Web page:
Am I in the Minority or Misunderstood?

Discussion in 'Ham Radio Discussions' started by KM6CND, Jul 10, 2019.

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  1. K6LPM

    K6LPM Ham Member QRZ Page

    End of that
    I think Glenn's post makes it quite clear about the rule as it is written and how it pertains to when passing third party traffic with countries that indeed have a third party reciprocal agreements and allow for such traffic.
    Which Countries are those?
    K8BZ likes this.
  2. KB9BVN

    KB9BVN Ham Member QRZ Page

    1970 was 49 years ago. The average age of a living ham right now is 57 according to a source or they were 8 years old in 1970.
  3. WD4IGX

    WD4IGX Premium Subscriber QRZ Page

    Damn. I'm almost average! Can't have that!

    (Turned 7 in 1970, will be 56 next month.)
    KA2CZU likes this.
  4. K3XR

    K3XR Ham Member QRZ Page

    "Am I in the Minority or Misunderstood?"
    WJ4U likes this.
  5. WJ4U

    WJ4U Ham Member QRZ Page

    K6LPM asks "Which Countries are those?"

    (Third-party operating agreements) See post #61
  6. K4KYV

    K4KYV Premium Subscriber Volunteer Moderator QRZ Page

    I don't think it lasted to the 70s. CB began to erode the public image of amateur radio almost from the outset. In 1959, hams were looked upon as a technically oriented and somewhat intellectual elite, even if perhaps a little eccentric. At that time many operators built their own transmitters and an amateur licence was a source of pride and could be a great advantage when applying for a job, especially in a technical field. The image of a serious-looking ham wearing a white shirt and neck-tie wouldn't have been out of place.

    Once CB had gained widespread public attention, the average Joe Bloe failed to understand the difference between ham radio and CB, and assumed they were the same thing. The stereotype dumb CBer wearing a baseball cap, sitting in front of a little plastic box and yelling nonsense into a hand-held microphone attached to a spiral cord crept into the image of "ham" radio. This was greatly exacerbated in the mid 70s by the great CB boom, encouraged by the CB-trucker movies and songs, and the public confused CB and ham radio to the point that it had become "faintly embarrassing" to admit to a stranger or a new acquaintance that one was an amateur radio operator. I remember hearing someone in the mid 70s describe ham radio as "industrial strength chick repellent".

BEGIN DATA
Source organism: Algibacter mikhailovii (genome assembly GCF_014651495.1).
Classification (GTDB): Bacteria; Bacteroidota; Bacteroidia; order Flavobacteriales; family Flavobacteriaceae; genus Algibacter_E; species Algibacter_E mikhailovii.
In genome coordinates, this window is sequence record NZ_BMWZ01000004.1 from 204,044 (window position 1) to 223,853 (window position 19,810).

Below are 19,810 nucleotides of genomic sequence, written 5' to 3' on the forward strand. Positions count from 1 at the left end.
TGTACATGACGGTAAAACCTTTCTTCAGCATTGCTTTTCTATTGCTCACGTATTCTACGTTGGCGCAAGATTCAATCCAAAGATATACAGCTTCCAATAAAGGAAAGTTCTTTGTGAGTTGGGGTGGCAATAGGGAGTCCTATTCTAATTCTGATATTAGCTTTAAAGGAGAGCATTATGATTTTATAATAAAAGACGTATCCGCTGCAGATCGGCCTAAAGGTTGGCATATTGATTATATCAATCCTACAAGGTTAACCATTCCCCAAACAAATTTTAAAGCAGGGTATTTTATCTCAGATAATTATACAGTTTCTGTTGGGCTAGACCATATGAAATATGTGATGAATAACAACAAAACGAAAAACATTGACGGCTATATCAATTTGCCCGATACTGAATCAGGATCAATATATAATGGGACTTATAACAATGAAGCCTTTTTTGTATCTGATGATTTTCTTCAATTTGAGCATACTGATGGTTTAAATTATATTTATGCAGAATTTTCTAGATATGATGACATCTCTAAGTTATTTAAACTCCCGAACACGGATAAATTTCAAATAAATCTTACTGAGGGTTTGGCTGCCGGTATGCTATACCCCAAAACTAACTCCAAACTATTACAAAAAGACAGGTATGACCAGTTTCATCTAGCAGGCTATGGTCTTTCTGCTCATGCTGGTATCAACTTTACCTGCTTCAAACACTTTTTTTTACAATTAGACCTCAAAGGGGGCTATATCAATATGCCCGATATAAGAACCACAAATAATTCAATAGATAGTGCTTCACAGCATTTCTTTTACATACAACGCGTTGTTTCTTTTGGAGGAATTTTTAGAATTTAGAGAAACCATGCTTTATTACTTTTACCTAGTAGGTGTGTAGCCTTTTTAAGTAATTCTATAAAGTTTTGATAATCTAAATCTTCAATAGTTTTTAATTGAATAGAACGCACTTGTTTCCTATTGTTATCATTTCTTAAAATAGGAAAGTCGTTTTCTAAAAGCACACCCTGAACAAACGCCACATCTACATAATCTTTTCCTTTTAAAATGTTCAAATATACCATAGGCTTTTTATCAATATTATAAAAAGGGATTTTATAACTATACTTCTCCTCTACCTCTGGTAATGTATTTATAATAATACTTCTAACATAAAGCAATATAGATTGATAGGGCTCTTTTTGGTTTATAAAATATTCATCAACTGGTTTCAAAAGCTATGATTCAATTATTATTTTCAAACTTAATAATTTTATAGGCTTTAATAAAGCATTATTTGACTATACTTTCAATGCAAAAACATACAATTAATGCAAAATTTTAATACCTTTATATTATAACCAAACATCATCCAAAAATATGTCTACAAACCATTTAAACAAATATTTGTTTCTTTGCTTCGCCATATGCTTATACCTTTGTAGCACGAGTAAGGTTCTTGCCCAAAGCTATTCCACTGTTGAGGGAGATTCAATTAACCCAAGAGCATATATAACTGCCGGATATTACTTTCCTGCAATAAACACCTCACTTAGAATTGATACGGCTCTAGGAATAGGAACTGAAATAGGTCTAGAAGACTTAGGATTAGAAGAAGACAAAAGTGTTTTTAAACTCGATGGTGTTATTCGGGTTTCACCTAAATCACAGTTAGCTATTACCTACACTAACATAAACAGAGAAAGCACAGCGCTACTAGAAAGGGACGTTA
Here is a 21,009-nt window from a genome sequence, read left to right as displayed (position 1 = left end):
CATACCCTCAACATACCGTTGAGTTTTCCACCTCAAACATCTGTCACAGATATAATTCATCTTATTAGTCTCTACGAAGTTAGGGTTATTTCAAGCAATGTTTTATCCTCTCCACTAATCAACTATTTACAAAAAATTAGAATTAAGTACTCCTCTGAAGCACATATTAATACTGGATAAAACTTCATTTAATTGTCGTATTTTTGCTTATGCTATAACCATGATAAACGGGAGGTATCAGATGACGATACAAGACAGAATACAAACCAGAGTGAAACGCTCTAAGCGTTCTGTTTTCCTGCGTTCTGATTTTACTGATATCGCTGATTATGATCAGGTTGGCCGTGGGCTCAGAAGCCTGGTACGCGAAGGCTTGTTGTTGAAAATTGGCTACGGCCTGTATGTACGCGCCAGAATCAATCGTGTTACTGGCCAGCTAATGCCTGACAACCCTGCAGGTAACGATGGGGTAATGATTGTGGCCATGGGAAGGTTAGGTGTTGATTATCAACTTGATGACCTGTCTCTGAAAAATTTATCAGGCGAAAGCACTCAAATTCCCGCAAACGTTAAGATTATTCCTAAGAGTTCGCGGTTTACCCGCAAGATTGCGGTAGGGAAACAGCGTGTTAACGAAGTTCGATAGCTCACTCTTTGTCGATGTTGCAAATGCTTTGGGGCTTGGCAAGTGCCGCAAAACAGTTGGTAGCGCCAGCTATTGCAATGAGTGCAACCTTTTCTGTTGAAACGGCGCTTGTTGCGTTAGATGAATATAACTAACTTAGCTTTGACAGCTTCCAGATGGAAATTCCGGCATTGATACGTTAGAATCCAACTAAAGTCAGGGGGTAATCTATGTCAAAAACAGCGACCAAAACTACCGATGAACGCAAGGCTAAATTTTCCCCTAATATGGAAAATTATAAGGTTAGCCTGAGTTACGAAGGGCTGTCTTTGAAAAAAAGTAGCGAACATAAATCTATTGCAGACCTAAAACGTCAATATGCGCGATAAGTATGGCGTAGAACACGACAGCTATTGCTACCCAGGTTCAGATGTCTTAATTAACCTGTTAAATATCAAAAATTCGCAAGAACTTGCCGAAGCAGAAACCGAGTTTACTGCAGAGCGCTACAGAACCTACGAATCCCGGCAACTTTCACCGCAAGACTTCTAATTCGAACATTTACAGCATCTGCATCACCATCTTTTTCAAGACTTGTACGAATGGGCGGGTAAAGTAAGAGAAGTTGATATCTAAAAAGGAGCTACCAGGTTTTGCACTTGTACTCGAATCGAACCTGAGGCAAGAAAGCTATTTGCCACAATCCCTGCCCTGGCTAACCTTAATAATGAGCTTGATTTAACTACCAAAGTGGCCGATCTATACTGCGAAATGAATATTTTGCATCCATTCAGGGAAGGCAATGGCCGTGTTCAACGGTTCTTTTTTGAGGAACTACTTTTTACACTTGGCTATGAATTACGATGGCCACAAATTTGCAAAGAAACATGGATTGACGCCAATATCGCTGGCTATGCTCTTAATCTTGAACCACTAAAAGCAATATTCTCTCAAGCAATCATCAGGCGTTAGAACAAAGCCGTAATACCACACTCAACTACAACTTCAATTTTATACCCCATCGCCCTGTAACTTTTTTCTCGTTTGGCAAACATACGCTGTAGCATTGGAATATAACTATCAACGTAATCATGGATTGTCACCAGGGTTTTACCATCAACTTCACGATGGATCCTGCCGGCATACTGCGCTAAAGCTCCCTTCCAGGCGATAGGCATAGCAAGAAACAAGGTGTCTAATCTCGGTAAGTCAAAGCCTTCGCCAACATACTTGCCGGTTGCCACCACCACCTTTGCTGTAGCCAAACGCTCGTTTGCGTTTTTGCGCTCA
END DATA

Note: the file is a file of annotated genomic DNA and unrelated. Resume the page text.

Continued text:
It's all a moot point to-day, because the average Joe Bloe Public has never heard of amateur radio or CB, or if he has, couldn't care less about any difference.
    WD4IGX likes this.
  7. K7JEM

    K7JEM Ham Member QRZ Page

  8. KQ0J

    KQ0J XML Subscriber QRZ Page

    Standard DXpedition QSO standard sign off: UR 5NN TU , UR 59 73 or 5NN Dit Dit
  9. KA4ETV

    KA4ETV Ham Member QRZ Page

    Sometimes when I read posts I wonder why I've spent so much time getting licensed in the first place. No matter who you are, how you found ham radio, etc. Someone is always going to have something nasty to say. In all honestly if you listen to some of the people on 11 meters they are nicer and more professional than a lot of hams. Just an observation and I don't want to make anyone upset. Lord knows there's a double standard out here. If you get attacked on a forum and try to defend yourself you get the grief.
    WU8Y likes this.
  10. WF4W

    WF4W Ham Member QRZ Page

    a ham friend of mine posted a 13 Colonies related comment on my facebook page which meant it was open for all to see. One of my neighbors asked me about it -- "what is that, some type of CB thing??" I tried to set the record straight and told him it's licensed, includes different modes, frequencies, has global range, etc.

    He just glazed over and said "well, I dont need CB to tell me where the cops are b/c my phone tells me that. . . "

    K4KYV likes this.

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